Precision Woodworking Ltd on Thursday inspected records of Republic Bank (Guyana) Limited pursuant to its suit against the financial institution for alleged breach of contract.
The bank had filed an appeal against the inspection order, arguing that it was unaware that Precision Woodworking even made such a request to the court.
Republic Bank is contending that it received no notice that an application for such an order was being made and was denied an opportunity to make important submissions.
Precision, however, argued in court that an appeal does not operate to stay any order of the High Court of the Supreme Court of Judicature.
It noted further, that all orders of court remain valid and subsisting unless and until they are set aside by a court of competent jurisdiction.
Precision pointed out too, that noncompliance could expose the bank to considerable liability for acting in contempt of a clear valid and subsisting order of court.
The inspection was carried out at the bank’s Waterloo and New Market streets Head Office on Thursday morning.
The order was granted by High Court Judge, Justice Navindra Singh on January 5, 2018.
In its statement of claim to the breach of contract suit, Precision Company (the plaintiff) had said that owing to difficulties by which it was overcome, it was invited to, and attended a meeting convened by the bank on June 30, 2011.
According to the plaintiff, prior to the meeting it had borrowed from the bank and had repaid principal in full of about $513,000,000 and had paid interest in excess of $327,000,000 and was always considered by the institution as an “excellent customer.”
At the date of that meeting, Precision claimed that it was not in arrears.
At that said meeting, the plaintiff said its indebtedness was principal $406,553,074 and interest $10,613,224 regarding an agreement of sale with Torginol Paints Incorporated for lots 21 and 32 of the property in transport No. 490/2008 for the sum of $230 000,000.
Precision said that before the meeting, its directors had informed the bank of their efforts to find a purchaser for part of that property, to which the bank had no objections.
Its statement of claim details that it thereafter accepted $30,000,000 from Torginol Paints as a deposit on the sale which was then handed over to, and encashed by the bank.
According to Precision, it was only after the said cheque was handed over, that Kashir Khan (the first-named defendant), in his capacity as receiver for Precision, was introduced to its directors by the bank, as having been appointed receiver of the company under the existing debentures.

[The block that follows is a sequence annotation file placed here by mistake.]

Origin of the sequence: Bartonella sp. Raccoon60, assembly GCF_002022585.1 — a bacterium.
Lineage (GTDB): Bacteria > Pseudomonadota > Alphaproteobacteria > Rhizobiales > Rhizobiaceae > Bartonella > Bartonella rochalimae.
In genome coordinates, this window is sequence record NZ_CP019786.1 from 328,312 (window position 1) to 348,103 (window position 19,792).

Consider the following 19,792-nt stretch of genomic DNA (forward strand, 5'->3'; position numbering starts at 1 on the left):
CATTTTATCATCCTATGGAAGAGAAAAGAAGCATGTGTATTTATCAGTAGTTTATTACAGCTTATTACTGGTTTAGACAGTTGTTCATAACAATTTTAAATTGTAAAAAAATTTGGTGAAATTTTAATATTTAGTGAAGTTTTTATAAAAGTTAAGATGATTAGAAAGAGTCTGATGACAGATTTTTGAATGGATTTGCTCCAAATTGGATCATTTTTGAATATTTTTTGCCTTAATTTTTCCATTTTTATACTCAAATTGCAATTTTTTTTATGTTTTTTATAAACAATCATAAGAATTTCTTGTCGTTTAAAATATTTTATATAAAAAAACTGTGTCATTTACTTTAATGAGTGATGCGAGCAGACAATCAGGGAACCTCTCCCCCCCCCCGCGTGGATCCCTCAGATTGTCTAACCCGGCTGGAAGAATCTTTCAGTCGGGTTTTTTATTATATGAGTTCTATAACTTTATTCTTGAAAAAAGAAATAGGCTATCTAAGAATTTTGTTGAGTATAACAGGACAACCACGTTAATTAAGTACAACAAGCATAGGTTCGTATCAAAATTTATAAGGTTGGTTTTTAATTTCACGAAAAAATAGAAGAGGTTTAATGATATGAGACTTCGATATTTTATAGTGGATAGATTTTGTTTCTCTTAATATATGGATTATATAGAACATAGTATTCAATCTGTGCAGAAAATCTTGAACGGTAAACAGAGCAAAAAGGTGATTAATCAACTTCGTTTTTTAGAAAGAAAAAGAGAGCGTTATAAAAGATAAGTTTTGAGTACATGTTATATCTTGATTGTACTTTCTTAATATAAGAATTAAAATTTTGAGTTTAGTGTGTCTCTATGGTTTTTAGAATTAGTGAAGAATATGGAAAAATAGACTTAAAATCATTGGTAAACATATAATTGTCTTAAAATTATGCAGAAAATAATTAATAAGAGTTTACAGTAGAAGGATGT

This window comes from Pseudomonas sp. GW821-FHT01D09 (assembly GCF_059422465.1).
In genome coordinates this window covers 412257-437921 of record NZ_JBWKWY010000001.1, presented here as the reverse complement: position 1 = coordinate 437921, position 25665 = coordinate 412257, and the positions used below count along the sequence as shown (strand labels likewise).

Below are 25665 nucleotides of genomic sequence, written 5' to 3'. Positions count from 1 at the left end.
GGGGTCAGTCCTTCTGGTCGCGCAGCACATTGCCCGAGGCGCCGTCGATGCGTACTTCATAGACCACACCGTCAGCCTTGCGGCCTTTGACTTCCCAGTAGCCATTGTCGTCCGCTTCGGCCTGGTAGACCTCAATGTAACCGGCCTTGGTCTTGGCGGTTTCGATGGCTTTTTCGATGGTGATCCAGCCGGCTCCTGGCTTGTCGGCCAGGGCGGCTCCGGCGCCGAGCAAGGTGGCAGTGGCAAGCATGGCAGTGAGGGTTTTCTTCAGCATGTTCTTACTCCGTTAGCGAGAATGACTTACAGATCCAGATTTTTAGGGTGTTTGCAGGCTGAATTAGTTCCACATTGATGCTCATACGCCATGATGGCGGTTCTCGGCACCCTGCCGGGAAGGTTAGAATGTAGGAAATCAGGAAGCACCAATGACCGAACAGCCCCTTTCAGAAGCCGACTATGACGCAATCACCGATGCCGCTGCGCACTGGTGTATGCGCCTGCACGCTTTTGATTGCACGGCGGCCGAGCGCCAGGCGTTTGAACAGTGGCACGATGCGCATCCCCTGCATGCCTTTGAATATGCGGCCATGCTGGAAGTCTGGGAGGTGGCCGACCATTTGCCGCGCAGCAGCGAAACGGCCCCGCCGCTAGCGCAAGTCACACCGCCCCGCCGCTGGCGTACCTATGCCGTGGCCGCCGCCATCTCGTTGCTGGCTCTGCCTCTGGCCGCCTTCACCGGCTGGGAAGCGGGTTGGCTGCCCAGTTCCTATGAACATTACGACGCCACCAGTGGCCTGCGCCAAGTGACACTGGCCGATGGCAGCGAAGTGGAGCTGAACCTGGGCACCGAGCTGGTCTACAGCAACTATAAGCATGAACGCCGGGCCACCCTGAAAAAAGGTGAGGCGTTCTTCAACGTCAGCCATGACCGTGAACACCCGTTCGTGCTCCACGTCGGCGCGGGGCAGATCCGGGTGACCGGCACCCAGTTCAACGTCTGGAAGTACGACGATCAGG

In its statement of claim, Precision advanced as unlawful, among other things, the bank’s appointment of Khan as receiver of the woodworking limited.
The plaintiff has also argued that the receiver failed to act honestly and in good faith in dealing with its property “in a commercially reasonably manner;” adding that its assets were unlawfully disposed of.
It says it has suffered loss and damage as a result of the actions of the defendants.
It has also advanced, that the bank, breached the provisions of the Financial Institutions Act by attributing interest to the plaintiff company’s outstanding indebtedness, when they were not permitted to do so.
The plaintiffs are seeking a declaration that the appointment of Khan as receiver for Precision Woodworking Limited was unlawful, null, void and ultra vires to the Companies Act 1991.
It also seeks a declaration that the receiver did not act in its best interest, given his role as agent of its company; nor did he exercise reasonable care in his dealings with its assets.
A declaration is also being sought that the receiver has not acted and or conducted himself as the appointed receiver of Precision in accordance with the Companies Act 1991.
Apart from Precision, the other plaintiffs are listed as Ronald Bulkan and Rustum Bulkan who are represented by attorney Nigel Hughes.
The defendants, meanwhile, are being represented by Senior Counsel Robin Stoby and Tariq Khan.
February 7 and 8, 2018 have been set for trial before Justice Singh.